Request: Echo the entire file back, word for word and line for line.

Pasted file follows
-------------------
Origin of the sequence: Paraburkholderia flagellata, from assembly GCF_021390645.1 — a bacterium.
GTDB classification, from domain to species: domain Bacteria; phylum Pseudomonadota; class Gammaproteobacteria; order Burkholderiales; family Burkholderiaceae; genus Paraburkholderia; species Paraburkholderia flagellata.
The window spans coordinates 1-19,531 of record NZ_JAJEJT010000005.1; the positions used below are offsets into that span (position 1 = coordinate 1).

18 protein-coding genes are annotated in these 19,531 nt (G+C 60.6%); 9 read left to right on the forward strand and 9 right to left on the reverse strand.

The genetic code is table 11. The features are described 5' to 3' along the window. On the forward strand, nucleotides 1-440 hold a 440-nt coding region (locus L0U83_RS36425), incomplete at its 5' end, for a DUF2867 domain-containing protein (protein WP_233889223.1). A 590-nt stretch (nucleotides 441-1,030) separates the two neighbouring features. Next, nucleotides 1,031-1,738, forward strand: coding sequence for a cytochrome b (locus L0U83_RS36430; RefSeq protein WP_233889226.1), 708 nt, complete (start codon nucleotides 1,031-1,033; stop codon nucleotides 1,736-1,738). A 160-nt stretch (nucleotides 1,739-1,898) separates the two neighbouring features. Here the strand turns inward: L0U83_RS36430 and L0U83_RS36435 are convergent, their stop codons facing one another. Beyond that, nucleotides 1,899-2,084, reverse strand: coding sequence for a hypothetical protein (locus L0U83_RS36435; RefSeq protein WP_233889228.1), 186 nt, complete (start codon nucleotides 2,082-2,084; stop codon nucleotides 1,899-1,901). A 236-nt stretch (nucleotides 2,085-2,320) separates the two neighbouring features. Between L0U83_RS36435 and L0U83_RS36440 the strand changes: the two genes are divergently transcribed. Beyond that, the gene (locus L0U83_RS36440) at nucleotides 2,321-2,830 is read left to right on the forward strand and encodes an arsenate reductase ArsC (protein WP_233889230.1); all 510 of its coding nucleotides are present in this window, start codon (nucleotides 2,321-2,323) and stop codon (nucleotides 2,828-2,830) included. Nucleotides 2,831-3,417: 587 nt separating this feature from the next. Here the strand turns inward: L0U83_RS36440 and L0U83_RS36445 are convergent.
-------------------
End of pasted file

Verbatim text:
Origin of the sequence: Paraburkholderia flagellata, from assembly GCF_021390645.1 — a bacterium.
GTDB classification, from domain to species: domain Bacteria; phylum Pseudomonadota; class Gammaproteobacteria; order Burkholderiales; family Burkholderiaceae; genus Paraburkholderia; species Paraburkholderia flagellata.
The window spans coordinates 1-19,531 of record NZ_JAJEJT010000005.1; the positions used below are offsets into that span (position 1 = coordinate 1).

18 protein-coding genes are annotated in these 19,531 nt (G+C 60.6%); 9 read left to right on the forward strand and 9 right to left on the reverse strand.

The genetic code is table 11. The features are described 5' to 3' along the window. On the forward strand, nucleotides 1-440 hold a 440-nt coding region (locus L0U83_RS36425), incomplete at its 5' end, for a DUF2867 domain-containing protein (protein WP_233889223.1). A 590-nt stretch (nucleotides 441-1,030) separates the two neighbouring features. Next, nucleotides 1,031-1,738, forward strand: coding sequence for a cytochrome b (locus L0U83_RS36430; RefSeq protein WP_233889226.1), 708 nt, complete (start codon nucleotides 1,031-1,033; stop codon nucleotides 1,736-1,738). A 160-nt stretch (nucleotides 1,739-1,898) separates the two neighbouring features. Here the strand turns inward: L0U83_RS36430 and L0U83_RS36435 are convergent, their stop codons facing one another. Beyond that, nucleotides 1,899-2,084, reverse strand: coding sequence for a hypothetical protein (locus L0U83_RS36435; RefSeq protein WP_233889228.1), 186 nt, complete (start codon nucleotides 2,082-2,084; stop codon nucleotides 1,899-1,901). A 236-nt stretch (nucleotides 2,085-2,320) separates the two neighbouring features. Between L0U83_RS36435 and L0U83_RS36440 the strand changes: the two genes are divergently transcribed. Beyond that, the gene (locus L0U83_RS36440) at nucleotides 2,321-2,830 is read left to right on the forward strand and encodes an arsenate reductase ArsC (protein WP_233889230.1); all 510 of its coding nucleotides are present in this window, start codon (nucleotides 2,321-2,323) and stop codon (nucleotides 2,828-2,830) included. Nucleotides 2,831-3,417: 587 nt separating this feature from the next. Here the strand turns inward: L0U83_RS36440 and L0U83_RS36445 are convergent.